On the sixth day of TBIR Christmas – The best food at football


Food and football go hand in hand like Turkey and Stuffing, X-Factor and talent-less Diva’s and the Premier League and lack of morals.  Interestingly, there is a little-known theory, formulated by those clever chaps at, hmm, let me see…ah yes, ME, that says the more you pay for a ticket, the worse the food will be.  It is relatively logical as the more fans that you have in a ground, the more you have to go down the mass produced route.

But clubs still try and make out their food is “gourmet”.  My good friend Tom Dickinson even documented his one-man journey to take 92 different pies in one season and he has some real horror stories.  I remember a few years ago when West Ham described a plain boiled hot dog in a stale bun with a spoonful of overcooked onions as:-

“Experience the finest German smoked sausage, hand-picked by our tasters, sat in a freshly toasted fine white bun with french white onions, sauteed in butter and a selection of condiments”.

But at the Non League level food tends to be cooked with love.  Margins aren’t the be all and end all of everything.  It is about making the food we eat part of the whole footballing experience, and that is what we are celebrating on day six of our annual awards.

3rd best food at football – Lewes FC
3360905423Yes I know I am slightly biased but if you want some locally home-made produced food then head on down to the Dripping Pan.  There are the Rooks Pies, made fresh each match-day and features classics such as Steak and Harvey’s Ale, Lamb Tikka and a sweet Hot Apple Pie.  In addition there are the Sussex Pasties, the home made soup and the burgers where you have a choice of cheddar, normal burger cheese or some freshly crumbled stilton…or all three.  Whilst we may be in the Ryman League on the NonLeagueChips scale, we are Premier League champions in savoury snacks.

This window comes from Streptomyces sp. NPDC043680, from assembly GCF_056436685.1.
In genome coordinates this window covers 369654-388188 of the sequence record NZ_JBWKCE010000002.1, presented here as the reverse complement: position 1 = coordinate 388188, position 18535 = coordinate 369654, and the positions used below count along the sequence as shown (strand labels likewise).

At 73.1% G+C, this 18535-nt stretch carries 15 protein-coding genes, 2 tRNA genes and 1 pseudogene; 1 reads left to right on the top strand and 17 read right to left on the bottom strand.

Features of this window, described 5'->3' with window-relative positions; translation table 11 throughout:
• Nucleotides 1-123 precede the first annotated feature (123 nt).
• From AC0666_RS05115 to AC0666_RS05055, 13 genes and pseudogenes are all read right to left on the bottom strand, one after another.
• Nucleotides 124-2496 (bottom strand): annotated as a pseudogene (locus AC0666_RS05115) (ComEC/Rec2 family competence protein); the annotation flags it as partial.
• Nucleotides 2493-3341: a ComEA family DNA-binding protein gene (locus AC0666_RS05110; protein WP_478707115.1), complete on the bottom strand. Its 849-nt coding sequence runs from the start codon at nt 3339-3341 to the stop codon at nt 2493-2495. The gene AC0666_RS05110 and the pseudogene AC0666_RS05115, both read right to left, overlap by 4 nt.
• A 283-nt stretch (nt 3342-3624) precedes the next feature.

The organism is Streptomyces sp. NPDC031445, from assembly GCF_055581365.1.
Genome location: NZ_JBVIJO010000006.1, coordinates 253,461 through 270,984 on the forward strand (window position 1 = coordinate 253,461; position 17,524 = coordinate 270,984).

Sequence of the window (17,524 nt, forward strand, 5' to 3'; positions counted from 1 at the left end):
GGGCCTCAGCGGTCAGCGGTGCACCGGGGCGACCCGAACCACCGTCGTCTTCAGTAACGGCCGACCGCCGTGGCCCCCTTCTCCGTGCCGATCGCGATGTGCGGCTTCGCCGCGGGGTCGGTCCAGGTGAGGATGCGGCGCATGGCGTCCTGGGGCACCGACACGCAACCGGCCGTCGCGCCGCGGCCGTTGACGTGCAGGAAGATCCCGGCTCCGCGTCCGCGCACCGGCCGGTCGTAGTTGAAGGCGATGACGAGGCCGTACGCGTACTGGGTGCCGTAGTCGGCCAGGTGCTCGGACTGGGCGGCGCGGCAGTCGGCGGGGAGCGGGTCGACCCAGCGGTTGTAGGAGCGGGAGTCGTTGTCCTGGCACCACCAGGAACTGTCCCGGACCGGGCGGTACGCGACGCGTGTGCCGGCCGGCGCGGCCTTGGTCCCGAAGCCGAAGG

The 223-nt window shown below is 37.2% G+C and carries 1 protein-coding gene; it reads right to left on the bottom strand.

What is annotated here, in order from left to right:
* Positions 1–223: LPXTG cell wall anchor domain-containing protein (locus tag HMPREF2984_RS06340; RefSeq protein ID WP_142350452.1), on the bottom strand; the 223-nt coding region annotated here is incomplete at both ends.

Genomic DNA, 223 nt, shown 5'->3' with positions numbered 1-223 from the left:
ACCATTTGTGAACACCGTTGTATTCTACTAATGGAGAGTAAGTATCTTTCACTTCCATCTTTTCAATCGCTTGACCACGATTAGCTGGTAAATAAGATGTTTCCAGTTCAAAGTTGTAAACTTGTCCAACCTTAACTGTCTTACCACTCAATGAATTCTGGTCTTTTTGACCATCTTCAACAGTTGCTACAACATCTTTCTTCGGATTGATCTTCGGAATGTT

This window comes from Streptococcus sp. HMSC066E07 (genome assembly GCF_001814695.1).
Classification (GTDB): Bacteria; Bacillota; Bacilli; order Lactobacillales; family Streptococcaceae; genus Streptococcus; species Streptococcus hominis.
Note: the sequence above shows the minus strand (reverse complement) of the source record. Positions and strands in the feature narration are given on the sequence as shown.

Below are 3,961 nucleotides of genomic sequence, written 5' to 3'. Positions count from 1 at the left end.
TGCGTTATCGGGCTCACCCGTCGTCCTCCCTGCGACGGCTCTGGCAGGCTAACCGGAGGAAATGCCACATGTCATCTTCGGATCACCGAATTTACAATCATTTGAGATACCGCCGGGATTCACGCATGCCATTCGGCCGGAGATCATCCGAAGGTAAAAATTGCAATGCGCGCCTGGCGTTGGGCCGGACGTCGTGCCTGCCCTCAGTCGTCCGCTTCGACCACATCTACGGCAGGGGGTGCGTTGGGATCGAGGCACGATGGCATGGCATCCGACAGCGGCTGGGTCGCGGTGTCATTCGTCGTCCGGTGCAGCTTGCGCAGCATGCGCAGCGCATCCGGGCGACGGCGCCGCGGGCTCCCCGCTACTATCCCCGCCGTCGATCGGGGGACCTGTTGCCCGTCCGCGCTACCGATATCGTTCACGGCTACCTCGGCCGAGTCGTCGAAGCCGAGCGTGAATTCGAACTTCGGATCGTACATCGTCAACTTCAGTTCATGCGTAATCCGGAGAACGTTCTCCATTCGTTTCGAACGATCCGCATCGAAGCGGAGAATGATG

2nd best food at Football – Alemannia Aachen
7826259400_6063b68a5e_bGerman football just about knocks the spots off anywhere when it comes to food at football with the biggest sausages known to man, full off proper meat and grilled right before your eyes.  At Aachen’s New Tivoli stadium there are dozens of options, piled high with crisp fries.  My personal favourite is the Frikadeller, the German-style burger made of spiced pork and serviced with a huge slice of gerkhin.  Your’s for just €2.  Yes please.

Best food at football – New York Red Bulls
7439894836_53b89d9645_bIs there any surprise that the winner is in the US?  You could try a different item from the various menus on offer at the Red Bull Arena at each match day and still not get round to doing them all in a season.  Turkey drumsticks, fries, chicken “tenders” (big goujans), fries, burgers, fries, pizza, hot dogs and various other ethnic takeaways.  Did I mention the fries as well?  Outstanding options all round and worth the trip alone.

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The Hangover part 3


Today was a day for sunglasses. Not that I would say it was a late (late, late) night in the fleshpots of downtown Düsseldorf, nor the fact that temperatures were going to hit the big 4-0 later on. The main reason was that we were heading westwards to the town of Aachen, where the New Tivoli was our venue. The new home of Alemannia Aachen is one of the finest new-style stadiums in Germany (and there a quite a few), but its most notable feature is its yellow seats. Bright yellow seats…..nearly 25,000 of them.

Our journey had the word problem written all over it. A train ride from Düsseldorf to Aachen, skirting close to the Dutch border doesn’t sound like anymore difficult than a normal daily commute (well, setting aside the fact that I have to negotiate the joys of service SouthEastern-style). But add in the fact that our journey would take us via Mönchengladbach and you have a receipe for carnage. Borussia Mönchengladbach would be making the 30 minute journey to Aachen for their first game of the new season, a season where optimism hasn’t been as high for well over a decade. Continue reading